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How North Carolina Can Help Struggling Millennials, And Boost Its Economy

By Colin Seeberger

This week, North Carolina kicks off what is bound to be a raucous 2015 legislative session. With important debates looming around the state’s support for higher education and access to affordable health care for young North Carolinians, the state might as well call this session: the Millennial legislative session.

As economic recovery begins, the General Assembly must decide how to invest in the state’s future. It should start by looking at two systems it has neglected – higher education and health care – and how these decisions affect young adults and the state’s economy.

Recent cuts to higher education threaten to drive tuition prices higher. Since the Great Recession, North Carolina has cut higher education spending per student by 13%, helping drive tuition at its 4-year public universities up by 35% – or twice the rate of inflation.

It makes sense that during an economic downturn, North Carolina – like many states – cut corners. But today, as more people go back to work, it is not fair to ask North Carolina students to pay more in tuition while the state doles out corporate welfare.

Unfortunately, that is exactly what’s been happening. In fact, North Carolina faces a budget shortfall of nearly $200 million, largely due to a series of tax reforms.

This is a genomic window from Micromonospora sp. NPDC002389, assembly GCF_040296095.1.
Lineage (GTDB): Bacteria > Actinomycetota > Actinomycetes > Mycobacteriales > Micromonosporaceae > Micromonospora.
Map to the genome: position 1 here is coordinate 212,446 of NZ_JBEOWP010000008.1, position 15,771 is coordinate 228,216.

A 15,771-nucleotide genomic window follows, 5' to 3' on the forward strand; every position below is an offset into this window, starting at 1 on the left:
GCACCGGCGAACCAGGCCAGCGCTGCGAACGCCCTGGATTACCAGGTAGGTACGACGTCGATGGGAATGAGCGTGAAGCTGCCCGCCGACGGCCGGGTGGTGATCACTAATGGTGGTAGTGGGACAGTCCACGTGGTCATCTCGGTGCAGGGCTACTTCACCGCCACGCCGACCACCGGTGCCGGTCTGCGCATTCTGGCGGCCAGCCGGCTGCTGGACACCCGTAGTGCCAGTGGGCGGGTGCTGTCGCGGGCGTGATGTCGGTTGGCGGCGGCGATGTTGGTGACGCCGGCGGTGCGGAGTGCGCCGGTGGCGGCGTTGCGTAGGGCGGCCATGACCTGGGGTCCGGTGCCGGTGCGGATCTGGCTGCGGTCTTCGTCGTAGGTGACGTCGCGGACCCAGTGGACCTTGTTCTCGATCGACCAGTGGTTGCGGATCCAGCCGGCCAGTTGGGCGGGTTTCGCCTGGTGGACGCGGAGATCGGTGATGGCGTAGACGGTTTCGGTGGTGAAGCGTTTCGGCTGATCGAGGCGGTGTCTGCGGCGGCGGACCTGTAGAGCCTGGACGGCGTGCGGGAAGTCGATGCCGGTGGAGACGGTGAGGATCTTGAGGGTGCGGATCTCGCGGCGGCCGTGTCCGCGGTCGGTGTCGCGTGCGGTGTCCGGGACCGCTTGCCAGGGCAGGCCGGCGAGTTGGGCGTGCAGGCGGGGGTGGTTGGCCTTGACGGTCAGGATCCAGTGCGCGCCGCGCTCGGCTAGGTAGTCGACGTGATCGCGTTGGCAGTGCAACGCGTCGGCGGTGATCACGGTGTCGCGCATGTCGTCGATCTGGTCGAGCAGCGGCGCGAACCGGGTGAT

Rather than reinvest in its young people, the state has prioritized additional tax cuts that threaten economic growth. The General Assembly and Governor must reinvest in higher education this year to change this – and fast. 

Yet combating college costs isn’t the only thing that North Carolina Millennials will keep an eye on this legislative session. There’s one other big economic challenge facing our generation. As the state’s most uninsured age group, young adults in North Carolina need expanded access to affordable health care coverage.

Unfortunately during the last legislative session, the General Assembly rejected the Affordable Care Act’s Medicaid expansion to accept billions in federal funding to provide free health coverage to the state’s poorest adults. North Carolina decided 553,000 of its lowest-income residents were too poor to be given access to an affordable coverage option. Up to 47% of these North Carolinians locked out of affordable health care are Millennials.


Ultimately, those who are suffering from the General Assembly’s refusal are North Carolina’s hardest workers — many work in restaurants or retail stores, while many more are in school working towards a degree. In a recent survey, 69% of young adults who did not complete college said that having insurance would have helped them “a lot” at earning a degree. Because earning a college degree can improve a person’s chance of landing a job to contribute to the economy, North Carolina needs to make it easier for its Millennials to get a degree, not harder.

Yet North Carolina is choosing to leave $51 billion on the table by refusing to expand Medicaid, while suffering from a significant revenue shortfall. Expanding coverage isn’t just a decision that would give North Carolina’s uninsured population greater financial and health security, it would also improve the state’s fiscal health.

It’s time for the North Carolina legislature to say that the interests of its young people are more important than partisan bickering and strident ideologies – and critical to economic stability.